We decided not to have a memorial service. I felt the prayer in the hospital and the scattering of ashes was enough. I wasn't sure how I could celebrate the memory of a baby that never took a breath at the time. I know now how to remember his life with love, even a sort of happiness, and a definite peace. And we will be celebrating his life on his first birthday in just a few weeks with friends and family that have been supportive this past year. People we know who have been affected by Alexander's death but more importantly have been affected by his life.

Please join us in celebrating the memory of Alexander's life in just a couple weeks on Friday, February 10 by committing a random act of kindness. It could be something big or small as long as its kindness in memory of Alexander. If you do do something let us know what you did.

Monday, January 23, 2012

Saying Hello

My post this week comes out of a blog prompt from Sufficient Grace Ministries and is a continuation of Alexander's birth story that started two weeks ago and continued last week. Everything is a bit jumbled by way of what order it happened in.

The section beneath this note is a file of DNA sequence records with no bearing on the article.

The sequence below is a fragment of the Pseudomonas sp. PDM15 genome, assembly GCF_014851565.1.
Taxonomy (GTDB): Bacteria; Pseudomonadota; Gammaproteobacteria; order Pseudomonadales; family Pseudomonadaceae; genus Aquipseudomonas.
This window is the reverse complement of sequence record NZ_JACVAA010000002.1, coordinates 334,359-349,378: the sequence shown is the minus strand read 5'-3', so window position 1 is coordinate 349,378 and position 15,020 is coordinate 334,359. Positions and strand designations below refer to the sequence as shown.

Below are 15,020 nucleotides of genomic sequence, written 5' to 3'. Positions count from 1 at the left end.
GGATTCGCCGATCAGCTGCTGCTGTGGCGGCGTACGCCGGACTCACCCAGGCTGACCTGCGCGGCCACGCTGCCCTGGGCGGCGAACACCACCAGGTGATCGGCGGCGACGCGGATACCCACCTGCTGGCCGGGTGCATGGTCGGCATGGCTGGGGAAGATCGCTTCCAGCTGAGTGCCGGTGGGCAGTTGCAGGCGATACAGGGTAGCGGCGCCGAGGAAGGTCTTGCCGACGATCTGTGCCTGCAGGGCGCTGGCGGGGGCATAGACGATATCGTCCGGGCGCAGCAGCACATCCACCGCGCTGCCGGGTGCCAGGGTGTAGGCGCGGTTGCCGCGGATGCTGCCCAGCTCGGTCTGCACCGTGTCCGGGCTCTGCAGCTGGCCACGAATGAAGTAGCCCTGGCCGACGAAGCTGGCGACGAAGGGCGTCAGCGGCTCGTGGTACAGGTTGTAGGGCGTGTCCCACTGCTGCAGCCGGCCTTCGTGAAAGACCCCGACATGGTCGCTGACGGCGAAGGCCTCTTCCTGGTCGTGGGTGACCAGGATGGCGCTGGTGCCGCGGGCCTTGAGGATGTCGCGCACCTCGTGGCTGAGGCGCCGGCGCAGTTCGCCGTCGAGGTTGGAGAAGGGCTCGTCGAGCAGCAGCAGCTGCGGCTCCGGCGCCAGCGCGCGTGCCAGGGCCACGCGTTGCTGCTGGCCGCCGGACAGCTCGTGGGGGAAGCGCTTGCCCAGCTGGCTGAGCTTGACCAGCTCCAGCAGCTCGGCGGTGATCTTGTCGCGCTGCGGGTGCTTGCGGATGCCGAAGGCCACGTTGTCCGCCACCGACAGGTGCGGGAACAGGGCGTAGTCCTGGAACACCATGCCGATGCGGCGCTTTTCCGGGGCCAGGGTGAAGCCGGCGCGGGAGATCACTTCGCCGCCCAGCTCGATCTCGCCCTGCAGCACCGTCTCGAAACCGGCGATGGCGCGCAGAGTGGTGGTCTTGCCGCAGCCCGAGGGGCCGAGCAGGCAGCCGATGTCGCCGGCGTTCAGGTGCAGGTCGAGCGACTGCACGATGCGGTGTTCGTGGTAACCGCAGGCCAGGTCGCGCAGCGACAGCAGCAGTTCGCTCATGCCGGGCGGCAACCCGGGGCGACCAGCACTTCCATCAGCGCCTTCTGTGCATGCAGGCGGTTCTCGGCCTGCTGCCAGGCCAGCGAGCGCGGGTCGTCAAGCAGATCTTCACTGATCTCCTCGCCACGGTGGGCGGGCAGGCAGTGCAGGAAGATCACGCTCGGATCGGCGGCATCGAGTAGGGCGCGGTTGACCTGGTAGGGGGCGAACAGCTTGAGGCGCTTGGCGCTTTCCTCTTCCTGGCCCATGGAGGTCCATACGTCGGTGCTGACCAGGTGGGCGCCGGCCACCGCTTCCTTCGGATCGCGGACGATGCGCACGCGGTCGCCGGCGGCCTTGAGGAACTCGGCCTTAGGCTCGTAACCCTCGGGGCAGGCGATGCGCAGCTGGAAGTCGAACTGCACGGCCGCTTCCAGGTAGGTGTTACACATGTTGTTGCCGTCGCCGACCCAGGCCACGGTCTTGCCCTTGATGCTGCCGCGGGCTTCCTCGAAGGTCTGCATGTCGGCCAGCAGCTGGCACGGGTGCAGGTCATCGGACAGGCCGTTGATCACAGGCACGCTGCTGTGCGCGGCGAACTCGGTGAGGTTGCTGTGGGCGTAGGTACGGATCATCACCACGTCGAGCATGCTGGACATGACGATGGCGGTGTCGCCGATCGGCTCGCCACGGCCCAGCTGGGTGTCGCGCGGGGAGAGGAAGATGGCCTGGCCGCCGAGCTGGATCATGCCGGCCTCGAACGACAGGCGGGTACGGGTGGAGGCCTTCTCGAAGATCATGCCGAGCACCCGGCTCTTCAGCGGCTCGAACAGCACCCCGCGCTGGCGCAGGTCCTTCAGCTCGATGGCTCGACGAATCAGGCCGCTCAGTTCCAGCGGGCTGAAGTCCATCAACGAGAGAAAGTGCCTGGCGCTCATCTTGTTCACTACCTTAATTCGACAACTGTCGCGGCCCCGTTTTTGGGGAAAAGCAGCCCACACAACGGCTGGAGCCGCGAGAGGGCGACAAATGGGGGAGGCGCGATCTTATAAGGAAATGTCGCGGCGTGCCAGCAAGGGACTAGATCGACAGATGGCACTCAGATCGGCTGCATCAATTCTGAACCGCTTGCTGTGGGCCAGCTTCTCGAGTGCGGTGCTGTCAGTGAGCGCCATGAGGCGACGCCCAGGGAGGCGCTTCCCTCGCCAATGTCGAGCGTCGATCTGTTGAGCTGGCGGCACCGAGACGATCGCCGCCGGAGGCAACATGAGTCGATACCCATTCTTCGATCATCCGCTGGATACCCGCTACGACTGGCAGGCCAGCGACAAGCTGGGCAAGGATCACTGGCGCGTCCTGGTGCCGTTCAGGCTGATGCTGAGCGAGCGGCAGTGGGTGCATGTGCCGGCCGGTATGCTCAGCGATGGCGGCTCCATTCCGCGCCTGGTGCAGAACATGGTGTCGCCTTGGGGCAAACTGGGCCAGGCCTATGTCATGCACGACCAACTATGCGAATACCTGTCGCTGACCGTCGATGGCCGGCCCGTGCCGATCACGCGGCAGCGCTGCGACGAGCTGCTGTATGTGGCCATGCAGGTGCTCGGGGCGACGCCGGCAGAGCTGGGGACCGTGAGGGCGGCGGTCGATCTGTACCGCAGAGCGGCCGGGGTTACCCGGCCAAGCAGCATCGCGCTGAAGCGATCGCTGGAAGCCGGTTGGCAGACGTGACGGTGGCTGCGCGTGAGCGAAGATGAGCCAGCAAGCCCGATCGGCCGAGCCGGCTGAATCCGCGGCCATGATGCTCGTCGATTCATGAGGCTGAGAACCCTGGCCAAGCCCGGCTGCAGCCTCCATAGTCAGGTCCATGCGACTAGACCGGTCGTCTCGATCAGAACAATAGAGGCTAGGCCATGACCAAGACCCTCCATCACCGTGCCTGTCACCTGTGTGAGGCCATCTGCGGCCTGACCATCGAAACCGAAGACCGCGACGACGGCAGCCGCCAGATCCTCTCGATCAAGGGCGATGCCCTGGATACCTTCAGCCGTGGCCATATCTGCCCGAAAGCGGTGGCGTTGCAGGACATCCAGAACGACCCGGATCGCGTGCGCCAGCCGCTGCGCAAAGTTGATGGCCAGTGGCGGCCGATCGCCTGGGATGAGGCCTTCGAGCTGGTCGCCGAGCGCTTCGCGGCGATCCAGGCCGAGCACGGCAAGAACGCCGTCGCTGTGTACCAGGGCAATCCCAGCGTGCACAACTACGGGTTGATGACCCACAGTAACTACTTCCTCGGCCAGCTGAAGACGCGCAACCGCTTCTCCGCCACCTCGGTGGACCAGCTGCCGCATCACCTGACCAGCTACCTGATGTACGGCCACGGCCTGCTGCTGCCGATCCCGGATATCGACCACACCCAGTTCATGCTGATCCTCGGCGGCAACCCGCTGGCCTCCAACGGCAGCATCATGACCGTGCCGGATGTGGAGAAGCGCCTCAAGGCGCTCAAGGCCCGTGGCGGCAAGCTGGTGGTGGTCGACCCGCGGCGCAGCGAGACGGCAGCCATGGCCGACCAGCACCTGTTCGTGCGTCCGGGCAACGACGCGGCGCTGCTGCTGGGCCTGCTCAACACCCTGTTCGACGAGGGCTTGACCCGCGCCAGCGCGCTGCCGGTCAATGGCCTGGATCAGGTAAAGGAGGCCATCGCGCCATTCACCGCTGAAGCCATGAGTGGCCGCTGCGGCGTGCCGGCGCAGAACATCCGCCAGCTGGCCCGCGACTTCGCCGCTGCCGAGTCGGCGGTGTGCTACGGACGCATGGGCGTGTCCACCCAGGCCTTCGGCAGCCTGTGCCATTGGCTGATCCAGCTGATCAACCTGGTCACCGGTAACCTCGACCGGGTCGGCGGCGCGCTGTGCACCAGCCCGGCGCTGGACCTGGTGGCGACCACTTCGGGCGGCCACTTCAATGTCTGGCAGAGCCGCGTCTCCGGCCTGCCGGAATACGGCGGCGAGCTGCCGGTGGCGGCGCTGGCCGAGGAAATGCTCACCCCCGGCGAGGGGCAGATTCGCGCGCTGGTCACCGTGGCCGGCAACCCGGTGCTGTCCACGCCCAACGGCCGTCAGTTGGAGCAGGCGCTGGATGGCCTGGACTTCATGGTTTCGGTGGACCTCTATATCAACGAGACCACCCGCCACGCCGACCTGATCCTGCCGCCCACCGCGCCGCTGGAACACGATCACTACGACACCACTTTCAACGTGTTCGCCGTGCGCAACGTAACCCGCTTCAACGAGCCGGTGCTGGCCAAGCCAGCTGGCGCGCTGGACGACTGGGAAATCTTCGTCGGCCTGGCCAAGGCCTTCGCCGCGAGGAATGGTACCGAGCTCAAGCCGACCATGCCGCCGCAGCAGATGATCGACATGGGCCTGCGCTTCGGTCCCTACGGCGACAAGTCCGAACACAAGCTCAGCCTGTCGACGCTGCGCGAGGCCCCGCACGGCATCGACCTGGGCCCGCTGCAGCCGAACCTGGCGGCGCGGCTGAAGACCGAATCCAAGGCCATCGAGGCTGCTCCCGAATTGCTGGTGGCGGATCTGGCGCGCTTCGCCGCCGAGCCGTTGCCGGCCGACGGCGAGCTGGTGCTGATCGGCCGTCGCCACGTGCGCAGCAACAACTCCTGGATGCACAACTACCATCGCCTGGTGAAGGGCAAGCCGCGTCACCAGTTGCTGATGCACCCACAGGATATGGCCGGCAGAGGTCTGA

Alexander Michael Armes was silently born at 5:42 am on February 10, 2011. He weighed 6 lb 10 oz, was 20 inches long and had sandy brown hair. The nurses took him, cleaned him up a bit, wrapped him in a blanket, placed a knit hat on him and placed him in my arms.
 I don't think I looked at him at first. I just held him and felt his weight cradled in my right arm. They said he probably would have been closer to 8 lbs if he had been alive, he had lost water weight. He felt so good in my arms, but it was a limp weight. I long for the squirmy weight of my living son in my arms, his little hands reaching up to grab hair and face. I still do.